On current form, it is not clear when the 28-year-old Federer will be in a position to seize it back, especially with the points gap almost certain to increase in the weeks ahead.
Talk of a crisis is, however, premature.
Federer still boasts a game that most players can only dream of and it would be a major surprise if the very act of walking through the gates of Wimbledon does not rekindle the fire that has been missing for most of the year.
What has become clear though is that having achieved so much in the game and ripped up most of the records, Federer's intensity levels have dropped.
Defeats these days do not seem to hurt quite so much. After losing to Soderling and surrendering his French Open crown he even managed a few jokes.
The flip side is that Federer looks happy in his personal life and out on court.
His French Open title in 2009 was the missing piece and everything else that comes along now for Federer will be purely icing on a pretty spectacular cake.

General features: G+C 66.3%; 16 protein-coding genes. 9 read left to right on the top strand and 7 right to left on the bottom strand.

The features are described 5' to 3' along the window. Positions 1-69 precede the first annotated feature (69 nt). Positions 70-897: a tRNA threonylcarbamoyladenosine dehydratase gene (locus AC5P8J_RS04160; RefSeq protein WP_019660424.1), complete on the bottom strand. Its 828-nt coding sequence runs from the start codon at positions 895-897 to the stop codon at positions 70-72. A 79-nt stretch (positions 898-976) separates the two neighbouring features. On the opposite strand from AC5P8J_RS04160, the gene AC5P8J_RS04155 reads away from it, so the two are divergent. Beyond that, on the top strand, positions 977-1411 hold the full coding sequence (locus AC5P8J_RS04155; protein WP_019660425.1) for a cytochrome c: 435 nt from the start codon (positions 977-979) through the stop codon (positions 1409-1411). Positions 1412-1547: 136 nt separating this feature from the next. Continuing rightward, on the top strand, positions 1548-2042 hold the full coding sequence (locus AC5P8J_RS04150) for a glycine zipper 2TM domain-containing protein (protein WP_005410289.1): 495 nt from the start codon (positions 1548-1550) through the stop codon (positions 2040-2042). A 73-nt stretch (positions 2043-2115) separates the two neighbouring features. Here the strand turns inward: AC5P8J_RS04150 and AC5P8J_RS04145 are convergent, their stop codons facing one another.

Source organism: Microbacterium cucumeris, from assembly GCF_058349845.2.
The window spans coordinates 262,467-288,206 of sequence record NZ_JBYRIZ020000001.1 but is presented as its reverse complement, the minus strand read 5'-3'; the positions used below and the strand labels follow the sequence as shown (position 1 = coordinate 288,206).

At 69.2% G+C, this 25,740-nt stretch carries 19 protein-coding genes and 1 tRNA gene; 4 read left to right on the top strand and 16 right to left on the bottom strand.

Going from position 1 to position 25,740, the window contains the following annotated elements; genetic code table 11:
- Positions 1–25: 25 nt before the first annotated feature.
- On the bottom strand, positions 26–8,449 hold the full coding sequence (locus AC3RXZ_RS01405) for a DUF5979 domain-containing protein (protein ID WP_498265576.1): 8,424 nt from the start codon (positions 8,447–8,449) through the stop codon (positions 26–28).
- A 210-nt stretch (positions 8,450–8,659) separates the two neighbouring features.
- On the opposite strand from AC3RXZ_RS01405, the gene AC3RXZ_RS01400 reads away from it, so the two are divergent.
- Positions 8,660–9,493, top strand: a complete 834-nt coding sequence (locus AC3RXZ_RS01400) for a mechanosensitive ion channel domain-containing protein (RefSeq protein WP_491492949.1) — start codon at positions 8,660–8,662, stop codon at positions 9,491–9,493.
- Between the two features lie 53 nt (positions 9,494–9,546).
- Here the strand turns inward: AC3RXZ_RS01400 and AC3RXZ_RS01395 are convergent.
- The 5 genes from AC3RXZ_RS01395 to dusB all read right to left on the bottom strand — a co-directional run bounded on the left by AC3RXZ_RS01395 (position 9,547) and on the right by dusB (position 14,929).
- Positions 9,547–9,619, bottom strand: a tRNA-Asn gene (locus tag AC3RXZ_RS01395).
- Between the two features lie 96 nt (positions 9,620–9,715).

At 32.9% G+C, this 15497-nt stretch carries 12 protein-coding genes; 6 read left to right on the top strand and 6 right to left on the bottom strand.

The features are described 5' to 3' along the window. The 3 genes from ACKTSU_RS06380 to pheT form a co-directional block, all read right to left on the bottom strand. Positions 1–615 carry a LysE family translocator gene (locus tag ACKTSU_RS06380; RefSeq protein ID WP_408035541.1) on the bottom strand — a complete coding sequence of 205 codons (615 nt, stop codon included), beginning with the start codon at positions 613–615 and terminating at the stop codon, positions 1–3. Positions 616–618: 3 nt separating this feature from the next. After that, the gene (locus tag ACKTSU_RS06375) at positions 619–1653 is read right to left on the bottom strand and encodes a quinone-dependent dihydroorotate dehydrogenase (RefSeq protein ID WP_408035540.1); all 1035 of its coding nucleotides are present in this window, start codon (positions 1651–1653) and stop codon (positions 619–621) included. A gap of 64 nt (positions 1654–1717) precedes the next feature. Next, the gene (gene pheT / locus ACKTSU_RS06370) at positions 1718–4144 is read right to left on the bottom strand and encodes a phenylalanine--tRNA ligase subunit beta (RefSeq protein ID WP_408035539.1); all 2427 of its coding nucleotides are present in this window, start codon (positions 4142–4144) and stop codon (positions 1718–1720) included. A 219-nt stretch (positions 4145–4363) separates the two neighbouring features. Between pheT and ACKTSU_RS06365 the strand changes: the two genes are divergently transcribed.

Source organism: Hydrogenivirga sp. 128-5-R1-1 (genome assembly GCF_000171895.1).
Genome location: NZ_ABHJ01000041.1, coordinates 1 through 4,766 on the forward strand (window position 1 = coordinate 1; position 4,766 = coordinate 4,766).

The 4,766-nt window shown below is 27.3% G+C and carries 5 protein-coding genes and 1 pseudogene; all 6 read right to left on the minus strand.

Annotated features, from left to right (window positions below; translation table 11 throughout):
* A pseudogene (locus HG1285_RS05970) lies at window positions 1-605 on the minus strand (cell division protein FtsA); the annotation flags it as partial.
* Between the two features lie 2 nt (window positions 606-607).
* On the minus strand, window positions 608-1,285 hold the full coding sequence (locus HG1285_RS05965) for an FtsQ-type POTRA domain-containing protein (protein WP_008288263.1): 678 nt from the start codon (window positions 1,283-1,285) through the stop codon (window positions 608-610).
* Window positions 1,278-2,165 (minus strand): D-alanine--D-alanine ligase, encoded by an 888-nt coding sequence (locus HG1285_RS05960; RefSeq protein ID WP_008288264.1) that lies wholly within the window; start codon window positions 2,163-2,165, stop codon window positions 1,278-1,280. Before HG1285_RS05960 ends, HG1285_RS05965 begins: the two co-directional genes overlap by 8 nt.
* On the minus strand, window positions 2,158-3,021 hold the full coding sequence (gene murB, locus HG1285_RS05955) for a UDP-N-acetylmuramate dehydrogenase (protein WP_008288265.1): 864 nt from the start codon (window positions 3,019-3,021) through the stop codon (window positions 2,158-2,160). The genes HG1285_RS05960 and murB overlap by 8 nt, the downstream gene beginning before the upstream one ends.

So expect more defeats against some of the game's lesser lights, but also expect plenty more moments of sheer magic from Federer as he begins the home straight of a magnificent career.
Sam Querrey's victory at Queen's sees the big-serving American move up two places to a career high ranking of 21, but it is beaten finalist Mardy Fish who is the big mover in the top 100 as he bounces up 20 places to number 70.
Hewitt's memorable victory over Federer in Halle sees him move up six places to number 26. It was also the first time since 2003 that Hewitt beat Federer, with the Swiss master having won the previous 15 meetings between the players.
There was no change in the top 20.
In the women's rankings, Li Na's triumph at Edgbaston sees her equal her career-best ranking of 10 and the Chinese is the only new entry in the top 10.
At the other end of the ranking, Dinara Safina started the season as number two in the world but has now slipped to 21st and is an alarming 58th in the WTA race rankings.
TWEETS OF THE WEEK